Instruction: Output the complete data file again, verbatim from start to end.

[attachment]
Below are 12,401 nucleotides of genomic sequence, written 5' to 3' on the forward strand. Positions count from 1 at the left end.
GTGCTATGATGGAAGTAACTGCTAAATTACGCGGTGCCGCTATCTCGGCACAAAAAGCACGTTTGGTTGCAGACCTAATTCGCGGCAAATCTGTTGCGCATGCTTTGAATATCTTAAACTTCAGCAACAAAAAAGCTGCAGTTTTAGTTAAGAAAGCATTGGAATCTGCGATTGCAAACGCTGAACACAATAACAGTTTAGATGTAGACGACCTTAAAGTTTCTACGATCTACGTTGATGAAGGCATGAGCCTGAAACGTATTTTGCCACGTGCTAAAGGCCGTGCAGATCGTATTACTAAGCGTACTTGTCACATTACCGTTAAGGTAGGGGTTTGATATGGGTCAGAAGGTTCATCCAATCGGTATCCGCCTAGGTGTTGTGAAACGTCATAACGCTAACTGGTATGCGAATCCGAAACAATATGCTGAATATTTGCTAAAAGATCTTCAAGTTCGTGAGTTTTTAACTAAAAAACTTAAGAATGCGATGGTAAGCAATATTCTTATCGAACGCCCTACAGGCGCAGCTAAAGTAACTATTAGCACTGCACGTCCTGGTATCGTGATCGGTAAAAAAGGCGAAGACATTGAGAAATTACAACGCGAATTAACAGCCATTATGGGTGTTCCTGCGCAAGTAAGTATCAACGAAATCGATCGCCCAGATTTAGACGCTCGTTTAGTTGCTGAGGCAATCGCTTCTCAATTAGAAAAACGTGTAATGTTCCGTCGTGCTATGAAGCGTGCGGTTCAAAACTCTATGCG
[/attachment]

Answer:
Below are 12,401 nucleotides of genomic sequence, written 5' to 3' on the forward strand. Positions count from 1 at the left end.
GTGCTATGATGGAAGTAACTGCTAAATTACGCGGTGCCGCTATCTCGGCACAAAAAGCACGTTTGGTTGCAGACCTAATTCGCGGCAAATCTGTTGCGCATGCTTTGAATATCTTAAACTTCAGCAACAAAAAAGCTGCAGTTTTAGTTAAGAAAGCATTGGAATCTGCGATTGCAAACGCTGAACACAATAACAGTTTAGATGTAGACGACCTTAAAGTTTCTACGATCTACGTTGATGAAGGCATGAGCCTGAAACGTATTTTGCCACGTGCTAAAGGCCGTGCAGATCGTATTACTAAGCGTACTTGTCACATTACCGTTAAGGTAGGGGTTTGATATGGGTCAGAAGGTTCATCCAATCGGTATCCGCCTAGGTGTTGTGAAACGTCATAACGCTAACTGGTATGCGAATCCGAAACAATATGCTGAATATTTGCTAAAAGATCTTCAAGTTCGTGAGTTTTTAACTAAAAAACTTAAGAATGCGATGGTAAGCAATATTCTTATCGAACGCCCTACAGGCGCAGCTAAAGTAACTATTAGCACTGCACGTCCTGGTATCGTGATCGGTAAAAAAGGCGAAGACATTGAGAAATTACAACGCGAATTAACAGCCATTATGGGTGTTCCTGCGCAAGTAAGTATCAACGAAATCGATCGCCCAGATTTAGACGCTCGTTTAGTTGCTGAGGCAATCGCTTCTCAATTAGAAAAACGTGTAATGTTCCGTCGTGCTATGAAGCGTGCGGTTCAAAACTCTATGCG